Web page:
By Dan Froomkin
Researchers testing the waters off Louisiana in June found hugely elevated levels of polycyclic aromatic hydrocarbons, or PAHs, some of which are known carcinogens. The researchers from Oregon State University say that a device taking samples just off the shore of Louisiana’s Grande Isle registered a 40-fold increase in PAHs between May and June.
What’s worse is that the sampling device was specifically designed to measure the fraction of PAHs in the environment that could make their way through a biological membrane.
“This is a measure of what would enter into an organism,” said Kim Anderson, an OSU professor of environmental and molecular toxicology.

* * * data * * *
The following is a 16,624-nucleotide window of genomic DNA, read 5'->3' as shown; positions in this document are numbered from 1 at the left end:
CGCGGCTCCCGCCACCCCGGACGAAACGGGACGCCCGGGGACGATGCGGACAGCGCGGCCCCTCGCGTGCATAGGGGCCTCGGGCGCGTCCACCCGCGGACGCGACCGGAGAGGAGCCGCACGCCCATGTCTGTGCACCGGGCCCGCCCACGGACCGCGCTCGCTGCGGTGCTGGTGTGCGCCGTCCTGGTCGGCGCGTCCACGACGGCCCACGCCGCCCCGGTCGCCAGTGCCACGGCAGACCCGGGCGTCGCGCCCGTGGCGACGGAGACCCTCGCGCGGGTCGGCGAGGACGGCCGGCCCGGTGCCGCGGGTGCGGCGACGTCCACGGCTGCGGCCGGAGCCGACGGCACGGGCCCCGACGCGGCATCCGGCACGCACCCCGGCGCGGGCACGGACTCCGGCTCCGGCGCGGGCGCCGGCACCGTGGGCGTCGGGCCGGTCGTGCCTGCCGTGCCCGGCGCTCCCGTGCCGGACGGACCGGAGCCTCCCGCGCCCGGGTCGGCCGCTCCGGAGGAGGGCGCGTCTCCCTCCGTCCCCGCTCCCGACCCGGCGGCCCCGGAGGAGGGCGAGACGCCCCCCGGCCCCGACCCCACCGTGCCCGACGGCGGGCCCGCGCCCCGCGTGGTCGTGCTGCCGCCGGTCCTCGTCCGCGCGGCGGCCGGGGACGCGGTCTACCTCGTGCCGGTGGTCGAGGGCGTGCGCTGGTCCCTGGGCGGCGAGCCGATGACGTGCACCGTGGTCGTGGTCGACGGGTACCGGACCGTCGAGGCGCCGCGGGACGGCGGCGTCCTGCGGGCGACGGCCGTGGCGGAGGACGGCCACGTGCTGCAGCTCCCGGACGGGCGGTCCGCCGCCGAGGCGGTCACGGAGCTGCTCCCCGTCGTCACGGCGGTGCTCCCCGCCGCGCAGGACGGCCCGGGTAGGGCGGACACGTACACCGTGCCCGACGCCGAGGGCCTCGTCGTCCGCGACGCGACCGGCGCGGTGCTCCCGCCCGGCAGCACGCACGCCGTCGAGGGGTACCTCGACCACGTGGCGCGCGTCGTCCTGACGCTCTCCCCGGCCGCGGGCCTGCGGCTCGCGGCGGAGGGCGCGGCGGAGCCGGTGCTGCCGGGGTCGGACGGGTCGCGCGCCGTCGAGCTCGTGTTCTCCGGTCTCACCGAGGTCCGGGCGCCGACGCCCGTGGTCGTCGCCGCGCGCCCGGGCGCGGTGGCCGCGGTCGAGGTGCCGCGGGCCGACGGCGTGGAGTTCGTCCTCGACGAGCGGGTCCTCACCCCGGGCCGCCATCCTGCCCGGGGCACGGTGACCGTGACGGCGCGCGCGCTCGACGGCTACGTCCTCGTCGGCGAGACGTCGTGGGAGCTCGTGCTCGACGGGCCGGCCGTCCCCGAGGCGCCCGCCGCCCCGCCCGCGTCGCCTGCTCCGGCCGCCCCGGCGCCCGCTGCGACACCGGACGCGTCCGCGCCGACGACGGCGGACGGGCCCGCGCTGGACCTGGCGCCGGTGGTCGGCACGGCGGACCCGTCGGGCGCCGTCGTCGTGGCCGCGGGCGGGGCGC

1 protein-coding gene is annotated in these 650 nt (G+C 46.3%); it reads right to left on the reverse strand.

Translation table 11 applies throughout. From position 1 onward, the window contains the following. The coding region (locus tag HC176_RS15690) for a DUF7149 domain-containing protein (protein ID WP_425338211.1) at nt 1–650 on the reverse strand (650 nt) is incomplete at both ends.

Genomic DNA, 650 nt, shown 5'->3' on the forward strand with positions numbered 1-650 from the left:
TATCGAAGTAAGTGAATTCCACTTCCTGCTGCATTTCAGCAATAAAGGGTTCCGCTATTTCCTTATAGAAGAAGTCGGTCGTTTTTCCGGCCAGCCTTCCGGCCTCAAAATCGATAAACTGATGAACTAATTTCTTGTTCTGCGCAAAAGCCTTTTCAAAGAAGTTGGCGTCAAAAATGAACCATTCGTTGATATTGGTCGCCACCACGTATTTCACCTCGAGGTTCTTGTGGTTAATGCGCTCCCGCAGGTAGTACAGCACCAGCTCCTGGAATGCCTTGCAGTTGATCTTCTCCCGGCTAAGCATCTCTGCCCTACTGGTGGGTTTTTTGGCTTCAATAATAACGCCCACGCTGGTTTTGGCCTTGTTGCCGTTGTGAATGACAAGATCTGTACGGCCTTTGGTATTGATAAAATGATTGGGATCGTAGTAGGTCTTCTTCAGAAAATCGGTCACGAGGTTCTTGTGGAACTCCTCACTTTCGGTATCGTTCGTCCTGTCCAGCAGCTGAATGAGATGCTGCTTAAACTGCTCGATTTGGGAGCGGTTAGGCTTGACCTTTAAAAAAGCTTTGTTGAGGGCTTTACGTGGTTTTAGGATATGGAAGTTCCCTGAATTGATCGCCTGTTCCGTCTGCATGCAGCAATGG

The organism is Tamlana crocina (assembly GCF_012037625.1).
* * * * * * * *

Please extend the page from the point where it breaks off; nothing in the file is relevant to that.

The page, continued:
“There was a huge increase of PAHs that are bio-available to the organisms — and that means they can essentially be uptaken by organisms throughout the food chain.”
Anderson said that water samples taken off the Mississippi, Alabama and Florida coasts — as well as air samples taken along the coast — also showed elevated levels of PAHs, but not nearly of the same magnitude.
Samples from July were lost; Anderson is now testing samples taken in August. The operative question is how many of the PAHs have biodegraded in the interim. BP’s blowout sent somewhere between 4 and 5 million barrels of oil into the Gulf’s waters between April 20 and July 15.
Read the full post at Huffington Post